Will Missing Linchpin Hinder Unusual Automaker Alliance?

Fallout from Nissan ChairmanCarlos Ghosn's shocking arrest puts the future of three automakers at risk.

The shock arrest at Tokyo airport of Carlos Ghosn, chairman and chief executive of the Renault-Nissan-Mitsubishi Alliance, has thrown into doubt the future of the world’s largest automotive group.

The alliance was forged and tightly controlled by the jet-hopping Franco-Brazilian-Lebanese businessman. Nicknamed “Le cost killer” for turnarounds at Renault, he has been celebrated as a superhero in Japanese comics for saving Nissan. There is no obvious candidate to replace him. Mitsubishi’s chief executive, Osamu Masuko, commented, “I don’t think there is anyone else on earth like Ghosn who could run Renault, Nissan and Mitsubishi.”

Charged by Japanese prosecutors with underreporting his income, Ghosn is accused by Nissan of other “significant acts of misconduct,” including spending millions of company funds for personal use. Both Nissan and Mitsubishi rapidly declared that Ghosn would be removed from their boards.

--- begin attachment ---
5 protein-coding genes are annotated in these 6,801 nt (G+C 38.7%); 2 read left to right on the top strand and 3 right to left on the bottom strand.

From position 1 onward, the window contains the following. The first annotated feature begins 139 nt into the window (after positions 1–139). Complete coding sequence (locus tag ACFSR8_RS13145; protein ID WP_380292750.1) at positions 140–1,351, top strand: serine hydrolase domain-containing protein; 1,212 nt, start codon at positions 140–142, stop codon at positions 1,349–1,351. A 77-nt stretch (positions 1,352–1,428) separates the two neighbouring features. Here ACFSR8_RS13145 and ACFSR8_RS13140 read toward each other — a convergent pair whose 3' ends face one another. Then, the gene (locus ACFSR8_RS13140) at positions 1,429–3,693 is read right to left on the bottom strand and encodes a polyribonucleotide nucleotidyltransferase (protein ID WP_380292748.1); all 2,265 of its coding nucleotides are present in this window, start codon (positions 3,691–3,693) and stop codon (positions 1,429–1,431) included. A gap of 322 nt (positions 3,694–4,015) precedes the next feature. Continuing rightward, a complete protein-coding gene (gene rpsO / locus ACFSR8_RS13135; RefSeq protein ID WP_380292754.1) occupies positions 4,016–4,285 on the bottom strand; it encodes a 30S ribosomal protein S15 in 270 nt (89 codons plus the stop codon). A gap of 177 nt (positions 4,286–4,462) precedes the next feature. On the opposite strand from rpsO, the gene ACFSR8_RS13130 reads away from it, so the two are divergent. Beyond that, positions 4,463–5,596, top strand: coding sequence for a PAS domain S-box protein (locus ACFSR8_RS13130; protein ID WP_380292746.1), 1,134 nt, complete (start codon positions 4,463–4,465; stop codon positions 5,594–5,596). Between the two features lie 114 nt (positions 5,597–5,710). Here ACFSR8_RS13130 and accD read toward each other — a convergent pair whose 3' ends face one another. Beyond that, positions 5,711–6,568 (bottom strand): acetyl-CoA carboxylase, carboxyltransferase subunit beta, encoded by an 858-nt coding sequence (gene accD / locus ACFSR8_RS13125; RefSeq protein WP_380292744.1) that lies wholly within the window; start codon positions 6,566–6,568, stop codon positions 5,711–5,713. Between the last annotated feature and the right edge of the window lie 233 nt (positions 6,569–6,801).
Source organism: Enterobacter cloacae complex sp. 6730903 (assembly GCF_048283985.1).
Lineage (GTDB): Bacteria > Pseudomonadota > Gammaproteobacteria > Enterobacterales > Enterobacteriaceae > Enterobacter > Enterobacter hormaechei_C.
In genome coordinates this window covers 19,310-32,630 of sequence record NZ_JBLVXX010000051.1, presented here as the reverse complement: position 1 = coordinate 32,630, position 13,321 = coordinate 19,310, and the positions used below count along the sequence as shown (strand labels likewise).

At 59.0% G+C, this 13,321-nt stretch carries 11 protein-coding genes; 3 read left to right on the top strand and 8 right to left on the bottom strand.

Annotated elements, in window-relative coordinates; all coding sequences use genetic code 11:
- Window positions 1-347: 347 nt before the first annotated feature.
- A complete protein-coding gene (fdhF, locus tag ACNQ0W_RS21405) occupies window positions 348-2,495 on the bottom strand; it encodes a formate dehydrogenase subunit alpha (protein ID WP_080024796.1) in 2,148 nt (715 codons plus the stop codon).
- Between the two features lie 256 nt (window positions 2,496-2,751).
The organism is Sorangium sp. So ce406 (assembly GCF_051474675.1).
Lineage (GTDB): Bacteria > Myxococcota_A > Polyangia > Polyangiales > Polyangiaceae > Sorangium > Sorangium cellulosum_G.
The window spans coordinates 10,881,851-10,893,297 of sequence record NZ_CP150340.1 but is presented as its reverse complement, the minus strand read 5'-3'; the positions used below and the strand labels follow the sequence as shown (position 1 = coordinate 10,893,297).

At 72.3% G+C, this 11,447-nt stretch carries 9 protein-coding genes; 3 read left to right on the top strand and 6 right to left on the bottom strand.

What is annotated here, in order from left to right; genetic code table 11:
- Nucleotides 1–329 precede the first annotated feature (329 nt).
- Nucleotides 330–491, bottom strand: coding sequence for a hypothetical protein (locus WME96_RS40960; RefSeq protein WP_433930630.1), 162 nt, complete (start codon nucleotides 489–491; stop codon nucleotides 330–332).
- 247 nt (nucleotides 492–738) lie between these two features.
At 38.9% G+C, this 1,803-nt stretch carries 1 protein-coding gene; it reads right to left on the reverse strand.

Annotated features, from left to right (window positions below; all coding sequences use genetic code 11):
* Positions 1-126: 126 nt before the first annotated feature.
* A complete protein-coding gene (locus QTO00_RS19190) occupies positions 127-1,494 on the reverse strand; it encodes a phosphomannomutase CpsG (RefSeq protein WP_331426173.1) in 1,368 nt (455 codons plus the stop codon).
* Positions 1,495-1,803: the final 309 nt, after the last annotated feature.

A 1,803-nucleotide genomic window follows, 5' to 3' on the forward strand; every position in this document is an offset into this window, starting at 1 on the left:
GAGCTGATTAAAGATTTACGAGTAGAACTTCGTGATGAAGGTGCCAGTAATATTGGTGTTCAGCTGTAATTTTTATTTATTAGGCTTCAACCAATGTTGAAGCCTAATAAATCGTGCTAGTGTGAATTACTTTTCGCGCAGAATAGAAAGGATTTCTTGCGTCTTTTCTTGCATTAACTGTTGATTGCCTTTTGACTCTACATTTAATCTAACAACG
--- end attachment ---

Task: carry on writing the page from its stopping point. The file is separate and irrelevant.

In stark contrast, Renault’s board affirmed its “full support” of Ghosn and is keeping him on as chairman and chief executive, appointing COO Thierry Bolloré on a “temporary basis.” In doing so, Renault defied France’s finance minister, Bruno Le Maire, who said Ghosn should be replaced—at least in part because the scandal hampers his leadership. The French automaker is 15% state owned.

Nissan says Ghosn was exposed by a whistleblower. Renault has asked Nissan for all evidence against Ghosn “on the basis of the principles of transparency, trust and mutual respect set forth in the Alliance Charter.”

The nearly 20-year-old Renault-Nissan alliance is built on cross shareholdings. Renault owns 43% of Nissan, which gives it significant power—including the appointment of top executives. Nissan’s 15% holding in Renault has no such benefits or voting rights. Nissan also owns 34% of Mitsubishi.

Ghosn is believed to have been planning a full merger of the three entities so as to render the partnership “irreversible” and increase synergies such as shared sourcing and manufacture.

Renault declares it remains “particularly focused on the consolidation of the Renault-Nissan-Mitsubishi Alliance.” But Nissan’s chief executive, Hiroto Saikawa, has expressed his company’s opposition to a full merger, and immediately after Ghosn’s arrest appeared to distance himself from the previous regime. A tussle for control seems inevitable—and without Ghosn as linchpin, the alliance could fall apart.